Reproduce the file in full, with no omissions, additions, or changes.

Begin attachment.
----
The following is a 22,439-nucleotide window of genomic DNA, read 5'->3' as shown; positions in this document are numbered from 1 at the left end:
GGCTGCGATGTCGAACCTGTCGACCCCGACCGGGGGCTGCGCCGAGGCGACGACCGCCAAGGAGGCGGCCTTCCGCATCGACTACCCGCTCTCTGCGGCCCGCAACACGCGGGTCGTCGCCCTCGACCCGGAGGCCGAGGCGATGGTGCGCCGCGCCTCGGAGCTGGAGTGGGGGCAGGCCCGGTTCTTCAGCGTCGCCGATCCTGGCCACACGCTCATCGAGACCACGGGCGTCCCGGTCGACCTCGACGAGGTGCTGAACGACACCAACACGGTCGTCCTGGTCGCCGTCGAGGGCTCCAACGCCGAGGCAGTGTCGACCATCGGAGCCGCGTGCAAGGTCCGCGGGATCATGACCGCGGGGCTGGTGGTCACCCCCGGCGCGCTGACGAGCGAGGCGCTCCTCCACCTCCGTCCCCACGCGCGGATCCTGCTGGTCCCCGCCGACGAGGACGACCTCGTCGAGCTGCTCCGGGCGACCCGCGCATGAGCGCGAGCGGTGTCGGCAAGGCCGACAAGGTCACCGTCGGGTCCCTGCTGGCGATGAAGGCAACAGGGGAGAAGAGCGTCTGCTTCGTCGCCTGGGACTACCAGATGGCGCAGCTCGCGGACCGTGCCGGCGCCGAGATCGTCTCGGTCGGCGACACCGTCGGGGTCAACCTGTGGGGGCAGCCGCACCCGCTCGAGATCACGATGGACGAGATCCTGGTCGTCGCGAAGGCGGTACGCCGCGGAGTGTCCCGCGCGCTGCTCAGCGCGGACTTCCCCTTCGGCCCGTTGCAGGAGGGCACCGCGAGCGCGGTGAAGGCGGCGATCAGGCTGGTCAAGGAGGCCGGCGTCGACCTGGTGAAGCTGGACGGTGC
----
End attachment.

The following is a 22,439-nucleotide window of genomic DNA, read 5'->3' as shown; positions in this document are numbered from 1 at the left end:
GGCTGCGATGTCGAACCTGTCGACCCCGACCGGGGGCTGCGCCGAGGCGACGACCGCCAAGGAGGCGGCCTTCCGCATCGACTACCCGCTCTCTGCGGCCCGCAACACGCGGGTCGTCGCCCTCGACCCGGAGGCCGAGGCGATGGTGCGCCGCGCCTCGGAGCTGGAGTGGGGGCAGGCCCGGTTCTTCAGCGTCGCCGATCCTGGCCACACGCTCATCGAGACCACGGGCGTCCCGGTCGACCTCGACGAGGTGCTGAACGACACCAACACGGTCGTCCTGGTCGCCGTCGAGGGCTCCAACGCCGAGGCAGTGTCGACCATCGGAGCCGCGTGCAAGGTCCGCGGGATCATGACCGCGGGGCTGGTGGTCACCCCCGGCGCGCTGACGAGCGAGGCGCTCCTCCACCTCCGTCCCCACGCGCGGATCCTGCTGGTCCCCGCCGACGAGGACGACCTCGTCGAGCTGCTCCGGGCGACCCGCGCATGAGCGCGAGCGGTGTCGGCAAGGCCGACAAGGTCACCGTCGGGTCCCTGCTGGCGATGAAGGCAACAGGGGAGAAGAGCGTCTGCTTCGTCGCCTGGGACTACCAGATGGCGCAGCTCGCGGACCGTGCCGGCGCCGAGATCGTCTCGGTCGGCGACACCGTCGGGGTCAACCTGTGGGGGCAGCCGCACCCGCTCGAGATCACGATGGACGAGATCCTGGTCGTCGCGAAGGCGGTACGCCGCGGAGTGTCCCGCGCGCTGCTCAGCGCGGACTTCCCCTTCGGCCCGTTGCAGGAGGGCACCGCGAGCGCGGTGAAGGCGGCGATCAGGCTGGTCAAGGAGGCCGGCGTCGACCTGGTGAAGCTGGACGGTGC